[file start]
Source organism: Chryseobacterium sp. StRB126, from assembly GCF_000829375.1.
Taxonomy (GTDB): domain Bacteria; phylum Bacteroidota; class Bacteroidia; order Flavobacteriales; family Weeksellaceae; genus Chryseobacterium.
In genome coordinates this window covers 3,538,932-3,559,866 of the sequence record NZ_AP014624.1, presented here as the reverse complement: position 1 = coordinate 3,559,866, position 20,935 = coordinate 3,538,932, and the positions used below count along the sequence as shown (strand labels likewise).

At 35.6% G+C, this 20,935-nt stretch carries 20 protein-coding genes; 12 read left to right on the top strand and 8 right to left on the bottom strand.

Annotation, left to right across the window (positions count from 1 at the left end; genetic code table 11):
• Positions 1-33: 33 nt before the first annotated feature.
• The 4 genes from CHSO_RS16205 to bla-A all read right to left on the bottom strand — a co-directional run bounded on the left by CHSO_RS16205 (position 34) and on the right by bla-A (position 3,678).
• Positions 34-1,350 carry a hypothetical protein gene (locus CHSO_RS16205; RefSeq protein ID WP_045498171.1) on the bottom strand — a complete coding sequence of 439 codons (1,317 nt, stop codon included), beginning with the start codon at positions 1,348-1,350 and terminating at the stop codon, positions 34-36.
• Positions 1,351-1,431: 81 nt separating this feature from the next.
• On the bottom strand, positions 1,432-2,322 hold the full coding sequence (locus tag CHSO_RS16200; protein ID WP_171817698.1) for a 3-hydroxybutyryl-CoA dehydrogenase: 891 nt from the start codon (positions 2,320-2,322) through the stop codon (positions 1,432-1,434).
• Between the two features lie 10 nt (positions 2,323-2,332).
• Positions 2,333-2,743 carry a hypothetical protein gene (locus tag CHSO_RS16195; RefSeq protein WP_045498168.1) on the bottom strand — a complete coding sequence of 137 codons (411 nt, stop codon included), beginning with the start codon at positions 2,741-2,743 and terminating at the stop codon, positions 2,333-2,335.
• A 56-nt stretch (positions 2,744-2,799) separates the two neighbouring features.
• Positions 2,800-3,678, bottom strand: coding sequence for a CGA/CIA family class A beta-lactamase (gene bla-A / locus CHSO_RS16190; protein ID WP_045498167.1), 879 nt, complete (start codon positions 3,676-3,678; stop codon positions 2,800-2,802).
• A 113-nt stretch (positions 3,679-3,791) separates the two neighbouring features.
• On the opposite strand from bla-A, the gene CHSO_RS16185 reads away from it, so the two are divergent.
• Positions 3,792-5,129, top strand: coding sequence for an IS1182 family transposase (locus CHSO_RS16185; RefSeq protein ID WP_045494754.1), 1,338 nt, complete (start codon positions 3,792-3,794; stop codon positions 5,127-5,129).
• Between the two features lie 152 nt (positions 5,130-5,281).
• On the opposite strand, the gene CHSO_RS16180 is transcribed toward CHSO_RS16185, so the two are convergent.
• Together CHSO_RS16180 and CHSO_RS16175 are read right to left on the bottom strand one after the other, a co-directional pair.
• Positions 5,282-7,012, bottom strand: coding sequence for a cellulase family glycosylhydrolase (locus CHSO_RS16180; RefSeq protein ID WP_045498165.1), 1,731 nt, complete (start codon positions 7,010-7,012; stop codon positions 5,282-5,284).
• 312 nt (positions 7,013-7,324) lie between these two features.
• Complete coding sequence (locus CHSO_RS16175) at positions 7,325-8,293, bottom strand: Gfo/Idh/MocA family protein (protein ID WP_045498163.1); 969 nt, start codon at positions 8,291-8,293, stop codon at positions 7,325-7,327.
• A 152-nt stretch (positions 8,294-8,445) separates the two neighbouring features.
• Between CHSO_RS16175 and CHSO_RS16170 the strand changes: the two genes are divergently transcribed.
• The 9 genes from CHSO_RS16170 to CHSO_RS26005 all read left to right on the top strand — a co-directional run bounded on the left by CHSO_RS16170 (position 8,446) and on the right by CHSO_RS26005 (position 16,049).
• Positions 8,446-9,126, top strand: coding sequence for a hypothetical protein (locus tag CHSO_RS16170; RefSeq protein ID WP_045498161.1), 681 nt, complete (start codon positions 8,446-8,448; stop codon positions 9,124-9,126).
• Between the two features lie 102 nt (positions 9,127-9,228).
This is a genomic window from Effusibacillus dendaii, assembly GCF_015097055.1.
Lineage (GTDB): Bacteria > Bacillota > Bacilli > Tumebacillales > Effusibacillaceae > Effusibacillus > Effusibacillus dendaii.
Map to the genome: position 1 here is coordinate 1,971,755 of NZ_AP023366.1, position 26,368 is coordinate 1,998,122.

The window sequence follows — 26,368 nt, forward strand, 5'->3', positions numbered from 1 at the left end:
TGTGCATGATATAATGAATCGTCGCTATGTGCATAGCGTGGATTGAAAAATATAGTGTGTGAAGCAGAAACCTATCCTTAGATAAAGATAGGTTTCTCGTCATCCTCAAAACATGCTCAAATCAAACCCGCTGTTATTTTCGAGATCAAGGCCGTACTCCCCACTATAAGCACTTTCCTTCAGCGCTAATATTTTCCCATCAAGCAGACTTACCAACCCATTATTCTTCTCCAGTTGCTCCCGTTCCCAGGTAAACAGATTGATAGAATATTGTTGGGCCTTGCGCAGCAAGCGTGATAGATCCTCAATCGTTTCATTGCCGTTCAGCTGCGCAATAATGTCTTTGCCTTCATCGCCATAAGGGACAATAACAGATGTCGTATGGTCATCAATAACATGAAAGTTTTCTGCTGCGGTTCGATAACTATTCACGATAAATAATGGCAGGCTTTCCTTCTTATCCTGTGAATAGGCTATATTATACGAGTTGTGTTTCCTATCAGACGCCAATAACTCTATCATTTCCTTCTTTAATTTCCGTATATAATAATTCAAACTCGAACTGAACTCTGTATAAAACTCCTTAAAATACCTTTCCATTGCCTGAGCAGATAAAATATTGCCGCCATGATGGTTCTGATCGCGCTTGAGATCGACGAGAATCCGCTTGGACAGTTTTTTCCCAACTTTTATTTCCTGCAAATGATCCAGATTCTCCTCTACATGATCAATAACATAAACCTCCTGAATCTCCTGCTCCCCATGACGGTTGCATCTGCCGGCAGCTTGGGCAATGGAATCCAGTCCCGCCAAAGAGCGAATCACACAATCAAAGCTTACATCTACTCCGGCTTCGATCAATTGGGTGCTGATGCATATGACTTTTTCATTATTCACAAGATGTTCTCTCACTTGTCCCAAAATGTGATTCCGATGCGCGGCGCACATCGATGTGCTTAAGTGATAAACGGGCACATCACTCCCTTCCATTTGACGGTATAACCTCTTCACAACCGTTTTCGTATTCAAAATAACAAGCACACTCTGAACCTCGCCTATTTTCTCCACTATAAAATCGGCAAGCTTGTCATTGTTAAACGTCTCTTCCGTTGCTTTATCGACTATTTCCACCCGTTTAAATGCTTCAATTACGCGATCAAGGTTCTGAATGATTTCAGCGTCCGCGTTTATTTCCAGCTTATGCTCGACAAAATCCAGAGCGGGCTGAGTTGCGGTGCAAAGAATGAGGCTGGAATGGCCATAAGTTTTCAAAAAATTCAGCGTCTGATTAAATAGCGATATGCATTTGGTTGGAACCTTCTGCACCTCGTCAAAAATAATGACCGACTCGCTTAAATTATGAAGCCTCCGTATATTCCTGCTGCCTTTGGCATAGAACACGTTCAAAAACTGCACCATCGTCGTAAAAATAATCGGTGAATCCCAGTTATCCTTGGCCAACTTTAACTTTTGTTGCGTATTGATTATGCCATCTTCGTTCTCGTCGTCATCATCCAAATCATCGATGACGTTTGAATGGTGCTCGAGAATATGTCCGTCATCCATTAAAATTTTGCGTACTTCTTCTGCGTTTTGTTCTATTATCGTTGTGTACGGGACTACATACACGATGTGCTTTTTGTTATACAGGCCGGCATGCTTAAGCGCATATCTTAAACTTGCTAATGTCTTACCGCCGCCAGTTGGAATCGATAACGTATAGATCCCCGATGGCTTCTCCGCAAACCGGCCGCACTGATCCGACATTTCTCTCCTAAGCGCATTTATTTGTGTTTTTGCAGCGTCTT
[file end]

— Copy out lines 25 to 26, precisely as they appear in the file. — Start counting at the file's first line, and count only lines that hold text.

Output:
• Between CHSO_RS16175 and CHSO_RS16170 the strand changes: the two genes are divergently transcribed.
• The 9 genes from CHSO_RS16170 to CHSO_RS26005 all read left to right on the top strand — a co-directional run bounded on the left by CHSO_RS16170 (position 8,446) and on the right by CHSO_RS26005 (position 16,049).